Decisions respecting the grant or denial of alimony "are committed to the sound discretion of the trial court and will be disturbed on appeal only when the record manifests abuse of that discretion." McCree v. McCree, 464 A.2d 922, 932 (D.C. 1983). In exercising that discretion, the trial court should consider certain primary factors, including "the duration of the marriage, the ages and health of the parties, their respective financial positions, both past and prospective, the wife's contribution to the family support and property ownership, the needs of the wife and the husband's ability to contribute thereto, and the interest of society generally in preventing her from becoming a public charge." McEachnie v. McEachnie, 216 A.2d 169, 170 (D.C. 1966); see McCree, supra, 464 A.2d at 932. The court must also take into account both the current and the prospective income of each of the parties: "consideration of the wife's prospective economic condition '[is] entirely proper' in determining the amount of alimony." Joel v. Joel, 559 A.2d 769, 771 (D.C. 1989), citing King v. King, 286 A.2d 234, 238 (D.C. 1972).
The trial court's findings of fact in this case reflect consideration of all the McEachnie factors. The court's judgment specifically refers to the ages, health, current financial status and needs, and respective contributions of both parties to the marital property. It also focuses on the wife's employability, remarking that the wife "is in good health and she is of a relatively young age to enable her to obtain another start in the business world." The husband's financial situation is also considered. The court noted the high cost of living in New York, transportation costs for visitation with his children, and other incidental expenses in concluding that "the husband is unable to pay alimony." However, the court awarded the wife all of the marital property, including a valuable home and a one-year-old automobile, "in lieu of" alimony. Since the record is full of evidence to support this equitable conclusion, we affirm the trial court's denial of alimony.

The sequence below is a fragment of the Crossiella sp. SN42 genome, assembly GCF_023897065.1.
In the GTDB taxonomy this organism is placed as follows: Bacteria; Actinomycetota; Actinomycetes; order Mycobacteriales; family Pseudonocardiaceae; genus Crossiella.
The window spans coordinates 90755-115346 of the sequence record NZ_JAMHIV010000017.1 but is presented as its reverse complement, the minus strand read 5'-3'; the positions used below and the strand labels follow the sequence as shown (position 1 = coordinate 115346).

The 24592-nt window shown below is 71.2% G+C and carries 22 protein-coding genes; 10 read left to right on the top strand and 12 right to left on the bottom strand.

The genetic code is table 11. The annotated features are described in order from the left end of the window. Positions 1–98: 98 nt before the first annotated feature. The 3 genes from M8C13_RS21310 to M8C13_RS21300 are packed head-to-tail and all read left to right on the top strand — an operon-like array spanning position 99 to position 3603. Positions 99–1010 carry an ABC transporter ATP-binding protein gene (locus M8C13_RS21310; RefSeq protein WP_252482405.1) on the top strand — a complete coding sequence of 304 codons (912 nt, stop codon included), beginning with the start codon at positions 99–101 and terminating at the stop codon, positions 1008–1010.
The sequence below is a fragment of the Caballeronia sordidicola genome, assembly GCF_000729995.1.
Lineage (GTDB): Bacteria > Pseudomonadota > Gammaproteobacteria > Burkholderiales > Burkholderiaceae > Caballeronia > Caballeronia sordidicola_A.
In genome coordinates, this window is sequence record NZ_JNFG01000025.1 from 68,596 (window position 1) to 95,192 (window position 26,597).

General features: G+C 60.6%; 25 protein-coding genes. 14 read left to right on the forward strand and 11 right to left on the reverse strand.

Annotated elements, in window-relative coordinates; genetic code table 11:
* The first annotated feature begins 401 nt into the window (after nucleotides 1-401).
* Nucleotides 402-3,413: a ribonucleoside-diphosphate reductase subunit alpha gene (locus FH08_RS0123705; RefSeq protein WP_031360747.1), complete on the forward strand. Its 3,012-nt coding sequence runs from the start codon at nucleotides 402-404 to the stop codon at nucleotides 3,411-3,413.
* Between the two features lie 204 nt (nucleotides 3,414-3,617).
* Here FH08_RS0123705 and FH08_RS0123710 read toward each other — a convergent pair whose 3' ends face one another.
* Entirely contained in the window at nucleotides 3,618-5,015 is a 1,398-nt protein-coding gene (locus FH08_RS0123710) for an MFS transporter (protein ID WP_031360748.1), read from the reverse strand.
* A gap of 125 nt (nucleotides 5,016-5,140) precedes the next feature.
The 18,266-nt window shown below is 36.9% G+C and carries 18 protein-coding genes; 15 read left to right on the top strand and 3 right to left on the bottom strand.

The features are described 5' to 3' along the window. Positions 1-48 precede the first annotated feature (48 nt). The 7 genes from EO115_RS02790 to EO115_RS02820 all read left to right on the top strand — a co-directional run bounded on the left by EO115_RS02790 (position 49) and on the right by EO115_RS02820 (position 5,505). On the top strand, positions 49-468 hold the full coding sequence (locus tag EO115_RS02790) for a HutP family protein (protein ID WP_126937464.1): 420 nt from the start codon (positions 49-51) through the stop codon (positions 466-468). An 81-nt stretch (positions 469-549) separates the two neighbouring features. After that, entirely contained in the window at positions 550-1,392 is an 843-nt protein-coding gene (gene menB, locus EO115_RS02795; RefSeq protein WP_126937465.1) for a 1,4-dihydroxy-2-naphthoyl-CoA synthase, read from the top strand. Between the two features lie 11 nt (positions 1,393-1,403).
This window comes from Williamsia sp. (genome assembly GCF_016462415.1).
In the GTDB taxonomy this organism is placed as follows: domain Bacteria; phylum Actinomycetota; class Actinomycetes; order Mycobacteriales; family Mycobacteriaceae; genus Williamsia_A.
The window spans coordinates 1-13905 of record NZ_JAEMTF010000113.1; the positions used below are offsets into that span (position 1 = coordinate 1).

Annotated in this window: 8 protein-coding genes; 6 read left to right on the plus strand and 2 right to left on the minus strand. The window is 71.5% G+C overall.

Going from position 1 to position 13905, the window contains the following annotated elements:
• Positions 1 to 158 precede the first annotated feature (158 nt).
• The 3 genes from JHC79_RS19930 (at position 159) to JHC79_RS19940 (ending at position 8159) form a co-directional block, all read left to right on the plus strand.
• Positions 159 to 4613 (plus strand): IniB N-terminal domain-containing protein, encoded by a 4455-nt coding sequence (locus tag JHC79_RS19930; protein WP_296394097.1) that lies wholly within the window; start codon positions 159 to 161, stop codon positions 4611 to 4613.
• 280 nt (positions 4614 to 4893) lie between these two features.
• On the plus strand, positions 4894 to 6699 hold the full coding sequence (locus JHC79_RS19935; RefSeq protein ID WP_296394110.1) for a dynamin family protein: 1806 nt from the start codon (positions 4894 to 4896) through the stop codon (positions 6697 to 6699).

The wife cites Bradt v. Bradt, 300 A.2d 445 (D.C. 1973), for the proposition that a court should award alimony to sustain a family's standard of living when one spouse's income far exceeds that of the other. In Bradt, however, the wife who was awarded alimony was unable to hold a job in "stressful situations." Because the wife in this case has not demonstrated a similar inability, the Bradt case is inapposite here.
B. Child Support
The one novel aspect of this otherwise unremarkable case (and the only reason for our issuing a published opinion) concerns the application of the Child Support Guideline, D.C. Code § 16-916.1 (1991 Supp.). The Guideline was enacted into law as a statute in 1990, following this court's invalidation of an earlier guideline which had been promulgated by a court rule. Fitzgerald v. Fitzgerald, 566 A.2d 719 (D.C. 1989); see J.A.W. v. D.M.E., 591 A.2d 844, 846-847 n. 2 (D.C. 1991). This court has not yet addressed the question of what standard it will apply in reviewing challenges to trial court applications of the new Guideline. In answering that question, we find strong hints in a comment to a trial court rule and in a handful of cases that such determinations should be disturbed only upon a showing of abuse of discretion. Following those hints, and recognizing that trial courts have long been held to have broad discretion in making child support decisions, we now hold that an award of such support under the new Guideline shall not be disturbed unless the trial court has abused its discretion in making the award.
The comment following the Superior Court rule granting hearing commissioners the power to apply the Guideline reads in part as follows:
The standard of review of a hearing commissioner's decision . . . is the same as applied by the Court of Appeals on appeal of a judgment or order of the Superior Court. In accordance with that standard, a hearing commissioner's judgment or order may not be set aside except for errors of law unless it appears that the judgment or order is plainly wrong, without evidence to support it, or an abuse of discretion.
Comment to Super. Ct.Fam.Div. General Rule D. This language plainly reflects the drafters' intention that the trial court review applications of the Guideline by hearing commissioners only for abuse of discretion or a clear lack of evidentiary support. Cf. D.C. Code § 17-305(a) (1989) (in nonjury cases, this court may not set aside a trial court judgment "unless it appears that the judgment is plainly wrong or without evidence to support it"). While Rule D applies only to the decisions of hearing commissioners, its deference to the initial fact-finder is entirely appropriate in a case (such as this) in which a Superior Court judge is the one who initially applies the Guideline.